"The Exorcist," the "Star Wars", join 23 other motion pictures in making it to the Library of Congress National Film Registry as films of significance and value to American culture.
Spanning the period 1891-1996, the films will be preserved for generations to come. These "works of enduring significance to American culture" ranged from Hollywood blockbusters to independent films and shorts.
George Lucas's 1967 student film -- a 15-minute short called "Electronic Labyrinth: THX 1138 4EB" -- made the cut, along with his extraordinarily popular sequel of the "Star Wars" epic space saga, "The Empire Strikes Back," directed by Irvin Kershner, who died this year.
There was also disco phenomenon "Saturday Night Fever" (1977), which launched John Travolta's movie career; horror classic "The Exorcist" (1973) directed by William Friedkin; and "All the President's Men" (1976) the Oscar-winning film adaptation of journalists Bob Woodward and Carl Bernstein's uncovering of the Watergate political scandal.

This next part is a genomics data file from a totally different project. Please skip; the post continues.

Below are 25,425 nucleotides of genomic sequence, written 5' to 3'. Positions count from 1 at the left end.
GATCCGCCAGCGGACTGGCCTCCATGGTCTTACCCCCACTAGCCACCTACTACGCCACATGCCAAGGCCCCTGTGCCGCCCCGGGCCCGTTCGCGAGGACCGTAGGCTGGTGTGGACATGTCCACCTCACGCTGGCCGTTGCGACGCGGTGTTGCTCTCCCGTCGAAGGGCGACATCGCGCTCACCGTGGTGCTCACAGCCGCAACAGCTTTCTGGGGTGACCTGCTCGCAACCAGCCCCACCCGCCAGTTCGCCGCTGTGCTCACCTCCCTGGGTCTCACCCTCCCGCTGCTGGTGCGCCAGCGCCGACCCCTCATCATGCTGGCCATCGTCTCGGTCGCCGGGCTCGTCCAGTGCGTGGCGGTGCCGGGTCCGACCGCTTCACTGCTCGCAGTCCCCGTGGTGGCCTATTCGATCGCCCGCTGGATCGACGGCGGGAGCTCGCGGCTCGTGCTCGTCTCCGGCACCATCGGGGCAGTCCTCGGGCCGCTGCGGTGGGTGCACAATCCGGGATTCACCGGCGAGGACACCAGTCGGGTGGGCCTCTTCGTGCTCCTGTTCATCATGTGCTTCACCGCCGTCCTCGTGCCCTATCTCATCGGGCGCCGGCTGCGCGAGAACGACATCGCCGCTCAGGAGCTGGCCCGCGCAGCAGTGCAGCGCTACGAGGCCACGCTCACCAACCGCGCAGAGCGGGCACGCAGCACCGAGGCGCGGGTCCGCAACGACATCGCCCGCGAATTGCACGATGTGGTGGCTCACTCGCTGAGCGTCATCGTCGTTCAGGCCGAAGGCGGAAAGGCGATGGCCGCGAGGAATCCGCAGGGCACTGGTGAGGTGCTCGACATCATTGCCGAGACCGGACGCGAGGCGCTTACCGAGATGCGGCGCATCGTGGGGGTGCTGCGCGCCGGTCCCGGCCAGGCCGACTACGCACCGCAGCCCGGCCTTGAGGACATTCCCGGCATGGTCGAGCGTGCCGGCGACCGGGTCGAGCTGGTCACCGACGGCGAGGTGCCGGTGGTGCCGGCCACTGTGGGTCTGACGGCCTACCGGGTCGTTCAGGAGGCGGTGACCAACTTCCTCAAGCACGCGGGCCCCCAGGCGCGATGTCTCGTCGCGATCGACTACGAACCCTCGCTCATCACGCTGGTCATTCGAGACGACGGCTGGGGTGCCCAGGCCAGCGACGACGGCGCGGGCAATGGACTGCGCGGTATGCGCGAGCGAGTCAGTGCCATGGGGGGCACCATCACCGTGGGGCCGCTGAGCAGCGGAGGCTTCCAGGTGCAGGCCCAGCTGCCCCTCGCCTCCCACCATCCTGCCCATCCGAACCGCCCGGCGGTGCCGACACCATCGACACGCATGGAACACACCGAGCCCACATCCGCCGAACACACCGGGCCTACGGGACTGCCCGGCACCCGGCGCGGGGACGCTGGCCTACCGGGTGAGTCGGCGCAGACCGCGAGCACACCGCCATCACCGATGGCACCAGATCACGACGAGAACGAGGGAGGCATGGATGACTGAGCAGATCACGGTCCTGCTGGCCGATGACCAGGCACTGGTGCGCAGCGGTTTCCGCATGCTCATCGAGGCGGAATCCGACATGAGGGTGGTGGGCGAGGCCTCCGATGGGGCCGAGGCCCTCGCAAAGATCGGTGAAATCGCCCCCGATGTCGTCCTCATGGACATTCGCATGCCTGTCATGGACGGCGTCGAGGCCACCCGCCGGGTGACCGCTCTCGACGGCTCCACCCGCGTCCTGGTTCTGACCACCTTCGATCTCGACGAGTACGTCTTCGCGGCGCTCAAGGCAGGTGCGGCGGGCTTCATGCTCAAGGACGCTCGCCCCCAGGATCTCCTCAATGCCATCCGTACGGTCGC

Also included in the registry were lesser-known features like the black independent film "Cry of Jazz," Luis Valdez's "I Am Joaquin" and John Huston's 1946 war documentary "Let There Be Light," which the Pentagon banned for 35 years.
This year's selection brought the number of films in the registry to 550.
"As the nation's repository of American creativity, the Library of Congress -- with the support of the US Congress -- must ensure the preservation of America's film patrimony," Librarian of Congress James Billington said in a statement.
"The National Film Registry is a reminder to the nation that the preservation of our cinematic creativity must be a priority because about half of the films produced before 1950 and as much as 90 percent of those made before 1920 have been lost to future generations."
More than 2,100 films were nominated by the public this year.